2 Things To Know If You Are Renting Commercial Office Space For The First Time

If you are looking for commercial office space to rent and have never done this before, understanding how commercial leases work is important before you sign on the dotted line. You may even want to hire a real estate attorney to assist you through this process. Here are two important things you should understand as you begin to look for the right commercial office space to rent.

The Monthly Rental Payment

Renting commercial real estate is very different from renting residential real estate, and one key difference is the way the rental amount is determined. When you rent office space, the landlord of the property will quote you an amount in terms of square footage (SF). This amount could be $10 SFor much higher. Entrepreneur reports that the average price for office space in 2013 was $23.23 SF.

The amount you are quoted in terms of SF refer to the cost annually for one square foot of space you rent. For example, if a property is $10 SF and you are renting 2,000 square feet, you can compute the monthly rental amount with these steps:

  1. Multiply the amount per SF times the amount of space you will rent: $10 x 2,000 = $20,000. This amount represents the annual rent for the space.
  2. Divide the annual rent by 12 months: $20,000/12= $1,666.67. This is the amount you will have to pay per month for the space.

Once you calculate this, you will know what your monthly payments will be, but you should also find out what space you will actually get and pay for if you rent this commercial real estate.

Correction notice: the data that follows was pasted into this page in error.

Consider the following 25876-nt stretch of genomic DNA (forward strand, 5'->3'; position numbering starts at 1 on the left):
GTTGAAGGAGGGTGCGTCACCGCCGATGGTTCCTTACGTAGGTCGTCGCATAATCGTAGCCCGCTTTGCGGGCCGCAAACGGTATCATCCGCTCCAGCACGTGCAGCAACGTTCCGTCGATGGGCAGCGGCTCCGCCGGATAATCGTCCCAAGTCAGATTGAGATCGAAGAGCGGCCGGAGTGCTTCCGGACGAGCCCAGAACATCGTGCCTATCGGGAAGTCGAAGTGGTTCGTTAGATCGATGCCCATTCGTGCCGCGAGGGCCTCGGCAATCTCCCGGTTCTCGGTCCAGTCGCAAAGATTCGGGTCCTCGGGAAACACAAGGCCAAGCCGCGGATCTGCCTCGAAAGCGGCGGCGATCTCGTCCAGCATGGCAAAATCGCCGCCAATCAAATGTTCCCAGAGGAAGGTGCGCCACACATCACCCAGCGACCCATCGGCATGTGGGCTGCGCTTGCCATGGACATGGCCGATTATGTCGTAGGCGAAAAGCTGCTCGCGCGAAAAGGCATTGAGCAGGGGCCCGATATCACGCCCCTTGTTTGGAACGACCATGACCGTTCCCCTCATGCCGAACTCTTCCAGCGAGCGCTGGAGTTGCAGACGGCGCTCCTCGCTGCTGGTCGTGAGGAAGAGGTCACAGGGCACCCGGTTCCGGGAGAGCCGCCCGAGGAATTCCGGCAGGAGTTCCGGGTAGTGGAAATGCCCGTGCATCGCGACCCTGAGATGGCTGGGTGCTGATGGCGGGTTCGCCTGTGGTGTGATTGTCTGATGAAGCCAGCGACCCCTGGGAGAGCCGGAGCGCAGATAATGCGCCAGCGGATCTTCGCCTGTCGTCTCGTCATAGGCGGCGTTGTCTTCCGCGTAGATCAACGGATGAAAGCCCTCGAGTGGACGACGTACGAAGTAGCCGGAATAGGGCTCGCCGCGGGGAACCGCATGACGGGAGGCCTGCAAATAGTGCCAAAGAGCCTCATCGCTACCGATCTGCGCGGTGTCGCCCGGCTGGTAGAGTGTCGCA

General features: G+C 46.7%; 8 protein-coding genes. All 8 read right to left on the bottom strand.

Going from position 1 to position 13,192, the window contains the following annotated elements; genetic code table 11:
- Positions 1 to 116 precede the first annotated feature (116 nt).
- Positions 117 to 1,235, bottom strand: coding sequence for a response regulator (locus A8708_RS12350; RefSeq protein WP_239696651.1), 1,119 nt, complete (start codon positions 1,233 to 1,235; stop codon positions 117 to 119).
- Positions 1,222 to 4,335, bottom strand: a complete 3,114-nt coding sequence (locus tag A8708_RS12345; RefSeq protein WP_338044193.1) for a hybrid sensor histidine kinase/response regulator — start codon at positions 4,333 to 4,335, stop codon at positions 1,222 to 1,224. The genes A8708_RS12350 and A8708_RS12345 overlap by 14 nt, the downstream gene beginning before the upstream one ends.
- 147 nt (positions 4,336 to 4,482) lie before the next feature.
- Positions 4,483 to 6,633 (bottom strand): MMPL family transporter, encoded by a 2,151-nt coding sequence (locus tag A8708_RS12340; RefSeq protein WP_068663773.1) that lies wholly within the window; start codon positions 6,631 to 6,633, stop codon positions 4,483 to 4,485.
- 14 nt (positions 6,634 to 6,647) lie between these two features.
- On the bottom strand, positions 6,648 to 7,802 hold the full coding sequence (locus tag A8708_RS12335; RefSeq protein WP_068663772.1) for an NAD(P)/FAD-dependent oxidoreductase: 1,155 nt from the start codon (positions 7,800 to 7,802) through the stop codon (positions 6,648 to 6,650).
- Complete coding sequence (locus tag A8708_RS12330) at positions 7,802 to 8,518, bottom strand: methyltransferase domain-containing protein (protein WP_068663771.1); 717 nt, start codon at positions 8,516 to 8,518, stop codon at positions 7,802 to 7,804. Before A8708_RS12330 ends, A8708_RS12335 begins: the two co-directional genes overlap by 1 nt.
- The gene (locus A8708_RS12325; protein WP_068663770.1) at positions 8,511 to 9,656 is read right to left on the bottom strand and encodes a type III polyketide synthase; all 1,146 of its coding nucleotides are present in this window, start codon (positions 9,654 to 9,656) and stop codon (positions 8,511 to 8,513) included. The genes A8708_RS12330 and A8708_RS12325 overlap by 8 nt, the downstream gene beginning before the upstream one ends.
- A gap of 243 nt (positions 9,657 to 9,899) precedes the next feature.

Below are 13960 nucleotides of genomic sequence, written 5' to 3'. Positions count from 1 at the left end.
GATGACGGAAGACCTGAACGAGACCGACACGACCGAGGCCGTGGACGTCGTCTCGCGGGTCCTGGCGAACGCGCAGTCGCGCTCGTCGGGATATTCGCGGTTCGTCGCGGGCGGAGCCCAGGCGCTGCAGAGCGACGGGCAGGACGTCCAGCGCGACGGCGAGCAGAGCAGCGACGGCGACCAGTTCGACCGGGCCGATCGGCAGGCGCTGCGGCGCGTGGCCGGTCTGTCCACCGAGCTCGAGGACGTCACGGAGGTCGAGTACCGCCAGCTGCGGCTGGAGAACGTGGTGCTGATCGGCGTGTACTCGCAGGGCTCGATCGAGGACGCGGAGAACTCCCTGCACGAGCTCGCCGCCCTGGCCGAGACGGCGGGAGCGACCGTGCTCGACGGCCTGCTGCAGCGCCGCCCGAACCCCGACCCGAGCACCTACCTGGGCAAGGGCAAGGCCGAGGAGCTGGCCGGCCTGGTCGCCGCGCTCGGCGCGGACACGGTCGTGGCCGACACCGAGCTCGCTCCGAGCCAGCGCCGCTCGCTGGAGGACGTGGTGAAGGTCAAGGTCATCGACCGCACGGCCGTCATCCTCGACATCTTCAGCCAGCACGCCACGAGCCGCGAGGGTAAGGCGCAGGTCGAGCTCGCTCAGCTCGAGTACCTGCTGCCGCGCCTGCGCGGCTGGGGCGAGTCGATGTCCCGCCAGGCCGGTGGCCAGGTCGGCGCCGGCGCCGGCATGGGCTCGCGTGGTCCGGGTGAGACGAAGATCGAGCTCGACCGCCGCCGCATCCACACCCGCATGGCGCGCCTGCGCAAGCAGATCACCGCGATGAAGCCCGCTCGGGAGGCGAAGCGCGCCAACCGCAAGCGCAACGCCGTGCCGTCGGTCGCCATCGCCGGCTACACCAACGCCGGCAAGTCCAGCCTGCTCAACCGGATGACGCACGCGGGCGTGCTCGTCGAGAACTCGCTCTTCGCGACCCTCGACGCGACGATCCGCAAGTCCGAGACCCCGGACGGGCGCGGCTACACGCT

The Difference Between Rentable And Usable Space

One key factor to understand with commercial leases is the difference between rentable space and usable space. Usable space is the actual space your business will occupy. It may be one large room, or an entire floor of a building. Usable space is space that is only available for your business to use.

You may discover that your rental amount is based on a larger amount of space than just your usable space. This is because it may include additional space inside the building. This is very common when multiple tenants share a building. When sharing a building, there is common space that can be used by all tenants.

This common space is divided up, and you will actually have to pay rent on some of the space. This is why you may be paying rent on more than just the usable space you are renting.

Understanding these two things can help you know what you are getting into when renting commercial office space. For more information, you may want to contact a real estate attorney from the Brandt Law Group or a similar firm.

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